3.1 THE MALE SEXUAL RESPONSE
Every healthy person is able to respond to sexual stimulation. While this response is never exactly the same in any two individuals, its basic physiological pattern is shared by all men and women.
Sexual activity produces many changes in the human body, such as an increase in pulse rate and blood pressure, the swelling of certain organs, muscular contractions, glandular secretions, and many other signs of mounting excitement until, eventually, the tension is released in a pleasurable, seizure-like reaction known as orgasm.
People have, of course, always been aware of these bodily changes. However, until rather recently their true nature and extent remained largely unknown. There simply were no objective scientific studies on the subject. Indeed, the very idea of observing and measuring sexual responses was considered preposterous. In the meantime, the situation has changed drastically. The pioneering work of scientists like Kinsey and Masters and Johnson has provided us with fresh insights and exposed many traditional beliefs and assumptions as false. Today, there are many researchers all over the world who continue to add to our understanding of the human sexual response.
Human beings can be sexually aroused at nearly all times, in many different ways, and by a great variety of objects. For example, a man's excitement may be triggered at any hour of the day or night, by the sight or touch of certain persons or things, by certain smells or sounds, or simply by some thoughts, recollections, or fantasies. Since the possible sources of sexual stimulation are so numerous and varied, they are not easily listed or classified, and no such attempt is made in the present book. Nevertheless, it may be useful to cast at least a cursory glance at some of the more obvious stimuli that can produce sexual responses.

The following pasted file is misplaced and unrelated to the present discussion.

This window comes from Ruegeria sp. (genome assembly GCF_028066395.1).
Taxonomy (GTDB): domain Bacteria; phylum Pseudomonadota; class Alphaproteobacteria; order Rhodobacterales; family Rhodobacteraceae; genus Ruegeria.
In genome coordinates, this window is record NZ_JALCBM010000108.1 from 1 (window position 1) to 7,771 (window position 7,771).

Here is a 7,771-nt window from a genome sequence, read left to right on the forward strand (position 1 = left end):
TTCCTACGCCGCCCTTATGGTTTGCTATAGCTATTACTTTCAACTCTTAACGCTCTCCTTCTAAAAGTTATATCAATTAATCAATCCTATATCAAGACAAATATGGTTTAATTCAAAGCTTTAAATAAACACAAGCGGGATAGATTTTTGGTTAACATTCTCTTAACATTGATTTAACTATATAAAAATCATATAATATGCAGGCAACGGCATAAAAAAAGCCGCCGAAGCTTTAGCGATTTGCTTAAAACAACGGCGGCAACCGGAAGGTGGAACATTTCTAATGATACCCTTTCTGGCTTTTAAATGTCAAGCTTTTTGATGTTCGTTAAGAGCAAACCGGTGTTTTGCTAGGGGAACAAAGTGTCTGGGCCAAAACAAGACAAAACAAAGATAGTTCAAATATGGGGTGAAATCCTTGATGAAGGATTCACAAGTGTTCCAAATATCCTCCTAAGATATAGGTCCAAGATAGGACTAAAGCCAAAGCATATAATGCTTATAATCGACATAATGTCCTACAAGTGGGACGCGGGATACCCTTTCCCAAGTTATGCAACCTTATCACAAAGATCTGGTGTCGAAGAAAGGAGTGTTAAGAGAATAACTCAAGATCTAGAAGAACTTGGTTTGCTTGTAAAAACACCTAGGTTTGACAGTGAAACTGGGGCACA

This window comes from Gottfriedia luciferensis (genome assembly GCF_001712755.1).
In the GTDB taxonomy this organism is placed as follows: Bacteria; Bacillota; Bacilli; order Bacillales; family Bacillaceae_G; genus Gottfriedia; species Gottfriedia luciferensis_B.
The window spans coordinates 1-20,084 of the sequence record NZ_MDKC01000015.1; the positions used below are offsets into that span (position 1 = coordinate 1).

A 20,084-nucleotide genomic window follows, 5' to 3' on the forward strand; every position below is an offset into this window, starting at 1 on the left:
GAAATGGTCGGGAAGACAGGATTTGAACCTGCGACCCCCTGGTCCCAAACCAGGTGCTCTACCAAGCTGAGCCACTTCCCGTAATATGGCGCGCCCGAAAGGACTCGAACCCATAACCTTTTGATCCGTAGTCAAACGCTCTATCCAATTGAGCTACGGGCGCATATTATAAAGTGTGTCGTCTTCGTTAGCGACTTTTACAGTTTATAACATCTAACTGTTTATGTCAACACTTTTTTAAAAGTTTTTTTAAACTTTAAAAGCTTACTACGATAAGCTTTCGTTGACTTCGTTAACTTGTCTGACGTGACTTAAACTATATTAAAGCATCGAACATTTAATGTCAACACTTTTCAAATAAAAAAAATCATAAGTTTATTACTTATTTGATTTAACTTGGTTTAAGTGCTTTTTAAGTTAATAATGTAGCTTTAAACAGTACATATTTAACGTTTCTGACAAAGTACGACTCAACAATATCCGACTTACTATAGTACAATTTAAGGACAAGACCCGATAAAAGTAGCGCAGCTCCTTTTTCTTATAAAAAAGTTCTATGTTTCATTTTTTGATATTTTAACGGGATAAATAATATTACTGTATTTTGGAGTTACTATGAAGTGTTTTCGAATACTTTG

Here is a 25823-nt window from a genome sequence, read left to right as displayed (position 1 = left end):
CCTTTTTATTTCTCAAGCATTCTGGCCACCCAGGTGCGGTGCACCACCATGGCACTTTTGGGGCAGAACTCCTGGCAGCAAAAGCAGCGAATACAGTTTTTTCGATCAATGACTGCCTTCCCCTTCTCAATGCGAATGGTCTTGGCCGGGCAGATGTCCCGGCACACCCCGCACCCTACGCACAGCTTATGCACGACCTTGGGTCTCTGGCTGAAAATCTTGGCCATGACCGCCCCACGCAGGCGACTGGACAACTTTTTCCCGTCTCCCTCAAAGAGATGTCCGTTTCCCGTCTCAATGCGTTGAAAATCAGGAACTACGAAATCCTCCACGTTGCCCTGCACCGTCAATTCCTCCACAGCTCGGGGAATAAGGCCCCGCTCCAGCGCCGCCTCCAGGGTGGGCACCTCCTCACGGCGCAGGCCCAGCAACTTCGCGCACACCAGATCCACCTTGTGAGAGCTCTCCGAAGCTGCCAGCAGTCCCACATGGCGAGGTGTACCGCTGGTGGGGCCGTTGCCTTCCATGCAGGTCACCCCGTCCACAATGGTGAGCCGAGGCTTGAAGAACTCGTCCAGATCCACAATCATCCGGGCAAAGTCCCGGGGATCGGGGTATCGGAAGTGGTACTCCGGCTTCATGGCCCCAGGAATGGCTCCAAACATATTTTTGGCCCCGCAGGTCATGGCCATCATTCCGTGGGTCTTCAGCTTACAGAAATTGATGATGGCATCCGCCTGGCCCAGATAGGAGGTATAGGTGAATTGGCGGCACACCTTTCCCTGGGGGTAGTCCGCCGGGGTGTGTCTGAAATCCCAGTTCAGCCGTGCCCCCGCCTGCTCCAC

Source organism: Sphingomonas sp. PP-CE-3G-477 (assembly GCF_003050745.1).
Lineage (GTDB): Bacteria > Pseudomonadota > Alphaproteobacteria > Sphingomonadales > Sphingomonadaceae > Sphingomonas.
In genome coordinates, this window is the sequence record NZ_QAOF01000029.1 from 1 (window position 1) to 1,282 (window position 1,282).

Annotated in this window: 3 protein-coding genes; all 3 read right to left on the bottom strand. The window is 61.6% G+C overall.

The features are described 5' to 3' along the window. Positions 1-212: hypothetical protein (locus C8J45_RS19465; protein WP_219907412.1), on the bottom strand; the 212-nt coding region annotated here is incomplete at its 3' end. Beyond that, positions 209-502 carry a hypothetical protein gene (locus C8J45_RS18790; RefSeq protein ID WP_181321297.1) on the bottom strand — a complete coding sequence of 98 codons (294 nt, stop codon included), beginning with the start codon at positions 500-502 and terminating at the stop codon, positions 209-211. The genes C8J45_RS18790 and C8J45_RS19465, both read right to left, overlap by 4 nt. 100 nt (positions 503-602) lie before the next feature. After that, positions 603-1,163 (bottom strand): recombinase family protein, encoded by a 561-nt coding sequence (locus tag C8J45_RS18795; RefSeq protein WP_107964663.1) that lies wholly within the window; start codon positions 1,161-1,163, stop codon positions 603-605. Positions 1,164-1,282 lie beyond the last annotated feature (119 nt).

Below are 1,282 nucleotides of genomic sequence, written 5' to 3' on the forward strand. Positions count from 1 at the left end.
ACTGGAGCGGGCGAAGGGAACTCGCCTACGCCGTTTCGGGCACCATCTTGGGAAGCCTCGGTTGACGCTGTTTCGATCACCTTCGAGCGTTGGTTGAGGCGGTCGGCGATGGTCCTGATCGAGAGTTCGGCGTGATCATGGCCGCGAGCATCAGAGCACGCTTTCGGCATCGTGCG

Of all the human senses, the sense of touch seems to be the one most often responsible for erotic arousal. A person becomes aware of being touched through nerve endings in the skin and some deeper tissues. Since some areas of the body surface contain many more of these nerve outings than others, they are also more sensitive to the touch and, as a result, they may be especially receptive to sexual stimulation. These particular regions have, therefore, also often been called erogenous zones (literally, love producing zones, from the Greek eros: love and genesthai: to produce).
The best known erogenous zones are the glans of the penis in men and the clitoris and the minor lips in women, the area between the sex organs and the anus, the anus itself, the buttocks, the inner surfaces of the thighs, the breasts (especially the nipples), the neck, the mouth, and the ears. Touching, stroking, tickling, rubbing, slapping, kissing, or licking these areas can often create or increase sexual excitement. However, this response is by no means automatic. A great deal depends on a person's previous conditioning and on the circumstances under which the stimulation occurs. For instance, when a doctor touches a patient's erogenous zones in the course of a physical examination, there may be no sexual response at all. Neither is such a response likely in cases of rape. In short, psychological factors usually play a decisive role in tactile stimulation. (There are some exceptions to this rule, as in certain cases the body may produce a reflexive reaction to touch. For example, a man who suffers from a certain type of spinal cord injury can have an erection when his penis is fondled, although the stimulation may not register in his brain.)